Tag Archives: city relations

It’s Legislative Season – How to Play a Role

Like Memorial Day marks the unofficial start of Summer, last night’s State of the Union Address by our President marks the unofficial start of Legislative sessions, not just in Washington D.C., but in capitals in every state. How are you engaging in the process? You cannot leave it to your state association to advocate for you. You have a responsibility as a business owner, industry leader, voter, to engage with your Legislator.

I dusted off a piece How to Play a Key Role In Our Representative Form of Government. I did not pen it. I would freely give credit to the author but there is none so with that disclaimer of plagiarism, here’s How to Play a Key Role In Our Representative Form of Government:

Get to know your local Senator and Representative. You should become personally acquainted with your senator and representative. Take a sincere interest in them, and get  know their political philosophies. If you contact your legislators only when you want their support on a legislative matter, it may be too late. It is better to be in touch with them throughout their term of office, thereby creating an ongoing, working relationship.

Make sure your local views are heard and listened to. Few people ever contact their legislators. This reluctance usually results from the belief that legislators have no time or inclination to answer their phones or read their mail, and that one single contact will not make a difference anyway. In most cases, these views are wrong. Thoughtful and persuasive contacts can change a legislator’s mind and bring about a review of his or her positions.

Arrange for meetings when your legislator are back in the district. Talk to your legislators when they are back home as they are more likely to listen and respond positively in a local environment – on your turf. Your senator and representative need to directly exposed to the people they represent – including you as a local businessperson/community leader. They need to know what you think about the issues facing your community and the state, and how legislation pending in the capital will affect your operation. That is why they are in the Legislature.

Helpful Hints:

Know the Procedure – How does a bill become a law?

Evaluate the Issues – Give priority in your lobbying to important issues.

Deal with Principles – If your legislators really support business, most of your battles are won.

Recognize their Problems – Your legislators represent all of the constituents in your area – rural and urban, rich and poor, liberal and conservative, business and labor. Try to understand their problems, outlook and objectives.

Never Threaten – Never threaten political or other consequences if your legislator refuses to see an issue your way.

Inform Allies – If you request introduction of a bill by your legislator, let potential allies know.

Communicate in a Timely Manner – Contacts with legislators before a committee vote and before floor action by the committee of the whole. In both chambers of the legislature, are most effective.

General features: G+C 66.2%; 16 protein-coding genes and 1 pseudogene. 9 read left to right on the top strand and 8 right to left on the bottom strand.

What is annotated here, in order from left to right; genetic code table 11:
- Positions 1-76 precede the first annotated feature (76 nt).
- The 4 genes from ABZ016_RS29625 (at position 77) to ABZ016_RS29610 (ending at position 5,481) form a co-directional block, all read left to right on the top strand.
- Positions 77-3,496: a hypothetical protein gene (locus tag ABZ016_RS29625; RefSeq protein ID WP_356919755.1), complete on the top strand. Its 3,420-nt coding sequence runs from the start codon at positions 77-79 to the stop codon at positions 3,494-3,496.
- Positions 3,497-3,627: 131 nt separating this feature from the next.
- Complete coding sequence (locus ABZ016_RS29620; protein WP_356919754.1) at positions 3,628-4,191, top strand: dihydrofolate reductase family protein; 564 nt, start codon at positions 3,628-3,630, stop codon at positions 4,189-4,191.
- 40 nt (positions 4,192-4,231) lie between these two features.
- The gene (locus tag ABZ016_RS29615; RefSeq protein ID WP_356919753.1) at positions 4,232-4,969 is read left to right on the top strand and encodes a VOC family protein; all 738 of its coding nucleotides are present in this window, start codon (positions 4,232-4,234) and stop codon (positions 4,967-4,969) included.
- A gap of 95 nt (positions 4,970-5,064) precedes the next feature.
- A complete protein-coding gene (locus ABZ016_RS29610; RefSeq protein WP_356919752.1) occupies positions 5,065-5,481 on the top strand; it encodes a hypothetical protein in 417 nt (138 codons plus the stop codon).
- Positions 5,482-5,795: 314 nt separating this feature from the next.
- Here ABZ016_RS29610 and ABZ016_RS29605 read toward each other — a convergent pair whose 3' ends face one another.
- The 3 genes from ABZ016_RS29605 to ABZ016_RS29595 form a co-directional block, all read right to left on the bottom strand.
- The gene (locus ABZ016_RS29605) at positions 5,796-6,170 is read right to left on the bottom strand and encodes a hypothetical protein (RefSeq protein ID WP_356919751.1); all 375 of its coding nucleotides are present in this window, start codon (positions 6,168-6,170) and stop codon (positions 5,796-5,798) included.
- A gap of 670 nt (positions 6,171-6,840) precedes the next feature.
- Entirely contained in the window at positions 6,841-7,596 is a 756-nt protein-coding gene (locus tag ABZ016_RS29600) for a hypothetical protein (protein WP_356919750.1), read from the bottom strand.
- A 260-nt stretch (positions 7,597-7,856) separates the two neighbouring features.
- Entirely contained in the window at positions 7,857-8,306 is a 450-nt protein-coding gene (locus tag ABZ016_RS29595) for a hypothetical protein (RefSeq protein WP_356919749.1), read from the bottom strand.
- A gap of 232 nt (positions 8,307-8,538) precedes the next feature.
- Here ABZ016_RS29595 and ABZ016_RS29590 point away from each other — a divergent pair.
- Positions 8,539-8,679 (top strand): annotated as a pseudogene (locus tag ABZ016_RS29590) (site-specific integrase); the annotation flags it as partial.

Be Accurate – Be sure to have accurate facts and good arguments about any issues you discuss with your legislators.

Do Not Be Argumentative – Make your point, but do not engage in a quarrelsome debate.

Follow Up Your Request – If you have made your request for a certain action – in person, by letter or telephone call – follow it through.

Show Your Appreciation – When your legislators do a good job on a piece of legislation, tell them about it. Do not take it for granted that they know you are appreciative of their efforts.

Give Them Your Support – If you believe your legislators deserve re-election, do not hesitate to get involved when they are campaigning for another term.

You have additional tips or hints you’d like to share? Or an antidote to support any of the points above? Please share with us below.

Thanks for reading.

Advertisements

Trending Now… Trends

It’s the most wonderful time of year… for #trends. You know, the speculations and forecasts of initiatives one must undertake next year to keep up with the Joneses. There are marketing trends and social media trends; e-mail marketing trends, content marketing trends, website trends and even customer service trends.

We were recently reminded that perhaps we need to not worry about the “next big thing” and get back to the basics. These 32 Marketing Tips are great, but what if we got back to the very basics of business, people relations, and simple kindness? Customers might find us and our businesses more pleasing. We might have lower stress, and 2015 might be the best year ever.

New Year 2015 Loading Background,happy New Year Template

Smile. We’re stressed. We’re busy. We have a dozen things on our mind when we greet that customer. They don’t care. They want to be treated like they are the only agenda item that day; the only thing on your mind. Heck, maybe they’ll smile back and make your smile genuine!

Be Positive. Whether you are positive or negative, the situation doesn’t change. So we might as well be positive. Our cultural conditioning teaches us to find flaws and problems at all times. Shift from fault-finding to appreciation-finding.

Compliment Someone. Give genuine, personal compliments. You are so kind with co-workers. You listen so well before assisting the visitor. “I like how you remember everyone’s birthday.” You compliment every co-worker each week, it’s gonna be a very positive work environment!